Norwegian cuisine, as any northern cuisine, is very substantial, protein-based, with meat, fish and seafood as the basis. Look for the Arktisk Meny signs on cafes and restaurants: it guarantees traditional recipes and local ingredients. Try venison steak, cod filet, sea trout, halibut, king crabs and whale meat. For the dessert, try fen berry. Here in Norway they make jam, ice-cream even honey of fen-berry. The most famous of local stiff drinks is aquavit – caraway vodka. 

Saami cuisine is absolutely special. It is based on venison. The Saami eat venison all year round in any form. They dunk slices of frozen venison in coffee or bake pancakes on reindeer blood. 


After a day in Alta – the town of Northern Lights – we left Finnmark for Troms. The Extreme North is left behind, tundra and reindeer disappear, instead greenery of the forests mixes with blueness of fjords. 

Tromsø, Norway

The county's capital Tromsø is as cozy as any old European town. In the town center you can see buildings more than 100 years old mixing with newer ones – a stave cathedral with lancet windows, a cinema, brewery Mack with polished copper vats in the windows... Street musicians play rock-n-roll on the main square, the locals drink their beers sitting at café tables, there is even a fair – people sell woolen sweaters with Norwegian ornaments and fish. 

There are plenty opportunities for shopping – here you can find shops of most standard European brands. Alternatively, you can buy a tray of fen berries, sit in the quay and admire the snow-white Arctic Cathedral – imposing and aethereal in the same time, it can be seen from everywhere in Tromsø, it resembles a Saami lavvu or an iceberg on the land. 

Arctic Cathedral, Tromsø

From here, it is a walking distance to Polaria – a must-visited place for all those who travel with children. Another very nice place is Tromsø Villmarkssenter, a Saami household in the suburbs of Tromsø. Here you can kayak in calm waters, stroke reindeer fawns and play with friendly huskies.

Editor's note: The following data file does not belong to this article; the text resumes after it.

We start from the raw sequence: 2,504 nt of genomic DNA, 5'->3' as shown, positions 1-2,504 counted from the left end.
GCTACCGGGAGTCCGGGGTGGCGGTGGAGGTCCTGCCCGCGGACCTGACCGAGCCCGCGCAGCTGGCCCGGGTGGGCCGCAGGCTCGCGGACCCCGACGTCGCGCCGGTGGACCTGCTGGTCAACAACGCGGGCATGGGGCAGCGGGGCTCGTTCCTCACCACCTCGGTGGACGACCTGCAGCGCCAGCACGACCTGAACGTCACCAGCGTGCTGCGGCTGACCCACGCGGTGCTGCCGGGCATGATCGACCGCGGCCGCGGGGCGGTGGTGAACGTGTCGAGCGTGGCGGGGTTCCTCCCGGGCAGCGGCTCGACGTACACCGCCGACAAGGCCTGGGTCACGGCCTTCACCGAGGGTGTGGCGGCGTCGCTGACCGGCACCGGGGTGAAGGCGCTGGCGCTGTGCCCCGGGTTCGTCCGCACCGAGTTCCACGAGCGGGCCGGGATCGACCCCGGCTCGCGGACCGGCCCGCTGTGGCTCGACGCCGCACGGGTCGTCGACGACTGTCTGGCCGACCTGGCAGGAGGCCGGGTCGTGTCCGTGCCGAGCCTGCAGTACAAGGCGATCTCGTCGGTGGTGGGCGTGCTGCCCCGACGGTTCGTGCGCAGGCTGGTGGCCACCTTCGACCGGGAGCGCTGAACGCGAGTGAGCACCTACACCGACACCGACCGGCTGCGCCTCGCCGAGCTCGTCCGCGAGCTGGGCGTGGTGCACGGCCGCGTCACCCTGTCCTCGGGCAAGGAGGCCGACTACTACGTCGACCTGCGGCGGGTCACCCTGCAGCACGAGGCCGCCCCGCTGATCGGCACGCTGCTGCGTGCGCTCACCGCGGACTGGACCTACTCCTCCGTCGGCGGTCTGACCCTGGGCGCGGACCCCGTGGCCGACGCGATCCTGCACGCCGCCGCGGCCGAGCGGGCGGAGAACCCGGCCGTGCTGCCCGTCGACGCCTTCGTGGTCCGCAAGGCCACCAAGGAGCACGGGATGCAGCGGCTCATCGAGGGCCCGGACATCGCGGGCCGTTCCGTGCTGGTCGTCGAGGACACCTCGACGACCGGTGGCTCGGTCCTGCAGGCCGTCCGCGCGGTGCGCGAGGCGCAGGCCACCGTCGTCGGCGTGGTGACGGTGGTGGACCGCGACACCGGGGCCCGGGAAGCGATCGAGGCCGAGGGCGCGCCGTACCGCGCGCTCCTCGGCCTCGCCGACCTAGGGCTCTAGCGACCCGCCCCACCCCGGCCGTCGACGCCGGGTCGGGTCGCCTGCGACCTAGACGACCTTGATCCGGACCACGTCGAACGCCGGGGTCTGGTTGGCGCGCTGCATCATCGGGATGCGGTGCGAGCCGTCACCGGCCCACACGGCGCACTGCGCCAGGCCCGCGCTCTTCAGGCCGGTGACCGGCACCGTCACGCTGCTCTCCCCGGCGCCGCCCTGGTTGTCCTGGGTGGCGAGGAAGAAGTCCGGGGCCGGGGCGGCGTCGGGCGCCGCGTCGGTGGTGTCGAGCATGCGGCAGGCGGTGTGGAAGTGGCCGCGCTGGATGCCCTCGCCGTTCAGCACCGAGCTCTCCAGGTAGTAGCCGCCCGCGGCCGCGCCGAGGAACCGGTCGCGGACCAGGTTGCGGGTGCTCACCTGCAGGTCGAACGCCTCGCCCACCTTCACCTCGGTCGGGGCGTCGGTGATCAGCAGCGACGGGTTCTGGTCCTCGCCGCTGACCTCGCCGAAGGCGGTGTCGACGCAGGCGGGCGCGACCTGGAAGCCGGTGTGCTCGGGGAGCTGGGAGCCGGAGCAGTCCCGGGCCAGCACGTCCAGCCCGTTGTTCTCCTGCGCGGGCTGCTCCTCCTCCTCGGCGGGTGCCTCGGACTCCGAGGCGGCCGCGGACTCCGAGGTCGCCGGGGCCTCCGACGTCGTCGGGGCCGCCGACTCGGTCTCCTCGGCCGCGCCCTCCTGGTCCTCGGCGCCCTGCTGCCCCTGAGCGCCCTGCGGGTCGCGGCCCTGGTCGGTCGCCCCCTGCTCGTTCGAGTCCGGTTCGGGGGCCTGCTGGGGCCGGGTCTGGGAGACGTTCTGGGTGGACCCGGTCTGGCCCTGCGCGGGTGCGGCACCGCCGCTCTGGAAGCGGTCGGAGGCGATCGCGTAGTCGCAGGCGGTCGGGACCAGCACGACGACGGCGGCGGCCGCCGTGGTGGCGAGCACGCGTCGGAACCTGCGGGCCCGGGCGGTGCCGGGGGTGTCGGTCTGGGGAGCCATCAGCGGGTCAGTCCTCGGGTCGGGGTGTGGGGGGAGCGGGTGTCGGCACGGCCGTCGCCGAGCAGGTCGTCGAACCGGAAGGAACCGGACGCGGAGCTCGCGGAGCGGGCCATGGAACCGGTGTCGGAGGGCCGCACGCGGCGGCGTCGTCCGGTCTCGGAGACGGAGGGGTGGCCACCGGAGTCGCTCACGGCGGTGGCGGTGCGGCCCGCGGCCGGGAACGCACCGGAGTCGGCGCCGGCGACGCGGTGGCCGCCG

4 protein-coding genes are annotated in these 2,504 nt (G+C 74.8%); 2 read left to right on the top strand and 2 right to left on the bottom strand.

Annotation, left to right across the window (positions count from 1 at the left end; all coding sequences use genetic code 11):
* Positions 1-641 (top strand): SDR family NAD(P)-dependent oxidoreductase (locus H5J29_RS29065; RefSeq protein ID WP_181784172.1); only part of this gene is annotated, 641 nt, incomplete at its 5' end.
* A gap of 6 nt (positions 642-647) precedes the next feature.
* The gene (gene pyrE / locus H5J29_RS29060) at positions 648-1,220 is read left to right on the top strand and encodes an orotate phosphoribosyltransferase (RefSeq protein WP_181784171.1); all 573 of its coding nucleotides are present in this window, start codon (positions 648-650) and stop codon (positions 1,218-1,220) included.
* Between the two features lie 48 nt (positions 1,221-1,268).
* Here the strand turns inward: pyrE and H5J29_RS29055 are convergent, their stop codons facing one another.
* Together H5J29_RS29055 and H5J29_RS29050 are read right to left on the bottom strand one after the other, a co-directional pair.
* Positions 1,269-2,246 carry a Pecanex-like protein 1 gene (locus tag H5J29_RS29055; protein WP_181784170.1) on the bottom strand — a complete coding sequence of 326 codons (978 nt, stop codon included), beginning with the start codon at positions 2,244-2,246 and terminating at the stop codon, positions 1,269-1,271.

I fell in love with Norway from the first day, but managed to truly appreciate it only in the last one when we found ourselves on the Senja island in a tourist complex Hamn i Senja. As the majority of similar complexes, Senja is a former fishing village. Here, mountains grow up from the sea, white-sand beaches stretch kilometers and kilometers and among moss-covered inshore rocks you can find red, white and brown fishing houses on stilts. But as soon as you are inside, you find yourself in a designed apartment with all facilities, kitchen utensils and technical equipment. 

Hamn i Senja, Norway

I wanted to stay if not forever but at least for longer in Hamn i Senja – to search for the Northern Lights in the sky at night, to meet sunrises sitting at the lighthouse, kayaking in the afternoon, drinking cognac or having water procedures in a hot barrel – badestamp. Badestamp is a Norway-style SPA when you take hot bath in the open air. To get the experience to the fullest, put on an old-fashioned striped bath suit – you can buy it on the spot.